Sports injuries plague athletes


Luke Deel

Junior Kyle Matynka stepped back with the football after the snap like he always practiced. Matynka was playing on the Freshman football team his first year of high school, and he was excelling as quarterback. Just as he was about to throw the ball, the unexpected happened.

“I got sacked by two kids,” Matynka said. “My leg was killing me, but I kept playing.”

But as Matynka soon figured out later in the game, this was a much more severe injury.

“When I couldn’t walk anymore I finally stopped playing,” Matynka said. “My mom rushed me to the hospital.”

After Matynka went to the doctor numerous times he found out the worst.

“I dislocated my kneecap, tore my ACL and broke my knee,” Matynka said. “I never expected myself to get such a severe injury.”

Such a harmful injury results in extraneous surgery.

“I needed complete reconstructive knee surgery,” Matynka said. “They replaced my knee with cadaver parts, it was insanely painful.”

Matynka was stripped from his ability to ever play a down of  football again, but he still found a positive effect to all this.

“I like having the wheelchair because people got out of my way in the hallways and girls felt sympathetic,” Matynka said.

Although Matynka had optimism regarding his injury, injuries in sports are a nightmare for athletes. Junior Chris Russel can agree.

“I have had to deal with many injuries interfering with sports,” Russel said. “But the worst of them was when I broke my scaphoid in my right wrist,” Russel explains. “My own teammate, in a game, accidentally buried his face mask into my wrist.”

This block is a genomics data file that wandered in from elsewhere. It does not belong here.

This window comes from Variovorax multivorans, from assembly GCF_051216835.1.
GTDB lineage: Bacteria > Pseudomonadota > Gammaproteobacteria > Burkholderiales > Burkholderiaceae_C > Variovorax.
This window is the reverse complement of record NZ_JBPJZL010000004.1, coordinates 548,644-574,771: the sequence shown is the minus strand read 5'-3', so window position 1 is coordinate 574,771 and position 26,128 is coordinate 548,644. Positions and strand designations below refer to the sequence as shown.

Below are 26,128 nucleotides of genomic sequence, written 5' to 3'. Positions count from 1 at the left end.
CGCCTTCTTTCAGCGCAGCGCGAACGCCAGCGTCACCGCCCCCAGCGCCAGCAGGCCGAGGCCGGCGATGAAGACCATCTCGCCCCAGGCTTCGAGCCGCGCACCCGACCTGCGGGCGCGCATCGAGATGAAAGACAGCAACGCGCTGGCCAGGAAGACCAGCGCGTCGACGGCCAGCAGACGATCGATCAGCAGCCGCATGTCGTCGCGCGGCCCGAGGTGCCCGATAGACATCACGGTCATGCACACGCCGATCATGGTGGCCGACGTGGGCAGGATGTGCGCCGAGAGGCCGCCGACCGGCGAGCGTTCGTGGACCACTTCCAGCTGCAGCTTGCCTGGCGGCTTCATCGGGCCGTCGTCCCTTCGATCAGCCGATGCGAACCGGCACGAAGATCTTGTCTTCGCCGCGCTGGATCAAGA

Chris thought he just jammed his wrist and he was gonna be able to continue to play, but he found out the worst.

“I had to wear a cast from August 2013 to December 2014,” Russel said. “After the wrist didn’t heal by September I had a bone graft and screws put into my right arm; the surgery stopped me from playing football.”

Injuries can take the ability away from one playing their beloved sport, but trainer Ms. Krystal Cavin strives to help athletes not experience an injury.

“One needs to make sure he or she has a healthy and well balanced diet and adequate hydration,” Ms. Cavin explains. “One needs to learn proper mechanics and techniques for their particular sport. Also stretching is essential before any activity.”

Ms. Cavin has experience on injuries from all different kinds of sports, and observes that athletes push themselves past their body’s limit.

“It’s important that one knows their body’s limit,” Ms. Cavin said.